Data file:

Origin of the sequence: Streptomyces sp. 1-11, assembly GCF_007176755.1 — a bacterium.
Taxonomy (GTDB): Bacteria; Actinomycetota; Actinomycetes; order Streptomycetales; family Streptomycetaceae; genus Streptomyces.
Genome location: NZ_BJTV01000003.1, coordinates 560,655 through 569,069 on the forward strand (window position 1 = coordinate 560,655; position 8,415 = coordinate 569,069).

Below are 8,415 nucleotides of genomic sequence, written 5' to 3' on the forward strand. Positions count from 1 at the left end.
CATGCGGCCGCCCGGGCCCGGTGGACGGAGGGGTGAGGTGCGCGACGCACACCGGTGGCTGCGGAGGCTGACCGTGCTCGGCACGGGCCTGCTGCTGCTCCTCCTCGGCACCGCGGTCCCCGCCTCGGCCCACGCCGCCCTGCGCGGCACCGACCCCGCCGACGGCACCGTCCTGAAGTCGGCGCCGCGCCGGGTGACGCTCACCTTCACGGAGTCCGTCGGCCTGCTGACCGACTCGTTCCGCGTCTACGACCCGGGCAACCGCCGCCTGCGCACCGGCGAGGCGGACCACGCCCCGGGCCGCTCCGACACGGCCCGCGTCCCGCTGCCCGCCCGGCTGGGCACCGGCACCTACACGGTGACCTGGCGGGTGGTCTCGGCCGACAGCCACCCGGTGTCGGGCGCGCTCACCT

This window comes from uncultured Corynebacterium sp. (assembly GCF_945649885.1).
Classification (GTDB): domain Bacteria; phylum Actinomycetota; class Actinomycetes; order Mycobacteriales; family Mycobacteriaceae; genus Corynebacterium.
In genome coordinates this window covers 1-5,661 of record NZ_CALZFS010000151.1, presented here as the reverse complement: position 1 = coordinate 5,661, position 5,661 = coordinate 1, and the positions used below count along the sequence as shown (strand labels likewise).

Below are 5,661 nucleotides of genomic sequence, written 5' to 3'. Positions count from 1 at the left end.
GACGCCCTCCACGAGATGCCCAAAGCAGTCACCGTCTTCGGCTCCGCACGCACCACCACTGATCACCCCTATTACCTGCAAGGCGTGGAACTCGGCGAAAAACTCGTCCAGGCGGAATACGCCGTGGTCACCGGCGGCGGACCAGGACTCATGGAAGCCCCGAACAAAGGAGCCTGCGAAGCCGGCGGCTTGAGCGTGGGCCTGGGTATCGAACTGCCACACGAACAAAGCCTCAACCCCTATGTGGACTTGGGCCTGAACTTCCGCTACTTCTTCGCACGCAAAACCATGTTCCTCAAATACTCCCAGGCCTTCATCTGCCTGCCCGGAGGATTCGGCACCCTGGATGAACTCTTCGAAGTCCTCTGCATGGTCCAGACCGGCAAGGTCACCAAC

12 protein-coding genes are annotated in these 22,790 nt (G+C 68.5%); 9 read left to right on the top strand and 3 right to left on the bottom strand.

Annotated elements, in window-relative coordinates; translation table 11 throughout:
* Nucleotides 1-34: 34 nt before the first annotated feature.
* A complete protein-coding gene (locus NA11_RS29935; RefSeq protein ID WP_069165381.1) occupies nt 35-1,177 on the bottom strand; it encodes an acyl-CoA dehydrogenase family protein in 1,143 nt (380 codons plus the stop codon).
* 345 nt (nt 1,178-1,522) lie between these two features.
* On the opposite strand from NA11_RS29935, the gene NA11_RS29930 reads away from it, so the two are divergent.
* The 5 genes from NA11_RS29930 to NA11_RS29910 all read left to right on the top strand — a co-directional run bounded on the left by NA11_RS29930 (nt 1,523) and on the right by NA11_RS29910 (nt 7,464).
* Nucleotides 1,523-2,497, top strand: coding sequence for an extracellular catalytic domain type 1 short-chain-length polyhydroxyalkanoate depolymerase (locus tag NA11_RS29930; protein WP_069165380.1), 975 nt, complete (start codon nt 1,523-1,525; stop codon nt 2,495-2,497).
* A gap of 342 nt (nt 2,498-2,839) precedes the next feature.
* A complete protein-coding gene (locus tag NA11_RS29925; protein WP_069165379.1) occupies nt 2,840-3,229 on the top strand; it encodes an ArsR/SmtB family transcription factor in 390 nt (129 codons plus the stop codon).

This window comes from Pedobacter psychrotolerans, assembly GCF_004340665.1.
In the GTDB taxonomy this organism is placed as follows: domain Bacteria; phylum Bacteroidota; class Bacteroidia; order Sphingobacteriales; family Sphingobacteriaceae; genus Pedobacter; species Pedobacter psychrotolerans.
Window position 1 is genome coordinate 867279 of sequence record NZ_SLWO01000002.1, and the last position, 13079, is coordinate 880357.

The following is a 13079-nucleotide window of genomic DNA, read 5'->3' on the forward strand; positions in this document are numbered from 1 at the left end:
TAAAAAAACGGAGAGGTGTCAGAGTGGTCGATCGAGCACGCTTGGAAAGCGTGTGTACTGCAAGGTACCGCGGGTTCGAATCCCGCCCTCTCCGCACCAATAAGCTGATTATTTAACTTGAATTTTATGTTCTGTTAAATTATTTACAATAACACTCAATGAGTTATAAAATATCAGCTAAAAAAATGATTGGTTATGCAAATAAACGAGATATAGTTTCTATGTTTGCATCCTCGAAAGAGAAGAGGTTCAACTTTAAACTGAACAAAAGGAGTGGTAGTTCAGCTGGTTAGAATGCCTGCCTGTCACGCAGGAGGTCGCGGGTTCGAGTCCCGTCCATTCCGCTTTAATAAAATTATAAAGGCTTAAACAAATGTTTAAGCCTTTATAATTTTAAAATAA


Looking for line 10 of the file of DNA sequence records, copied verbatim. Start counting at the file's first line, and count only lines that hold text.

GACGCCCTCCACGAGATGCCCAAAGCAGTCACCGTCTTCGGCTCCGCACGCACCACCACTGATCACCCCTATTACCTGCAAGGCGTGGAACTCGGCGAAAAACTCGTCCAGGCGGAATACGCCGTGGTCACCGGCGGCGGACCAGGACTCATGGAAGCCCCGAACAAAGGAGCCTGCGAAGCCGGCGGCTTGAGCGTGGGCCTGGGTATCGAACTGCCACACGAACAAAGCCTCAACCCCTATGTGGACTTGGGCCTGAACTTCCGCTACTTCTTCGCACGCAAAACCATGTTCCTCAAATACTCCCAGGCCTTCATCTGCCTGCCCGGAGGATTCGGCACCCTGGATGAACTCTTCGAAGTCCTCTGCATGGTCCAGACCGGCAAGGTCACCAAC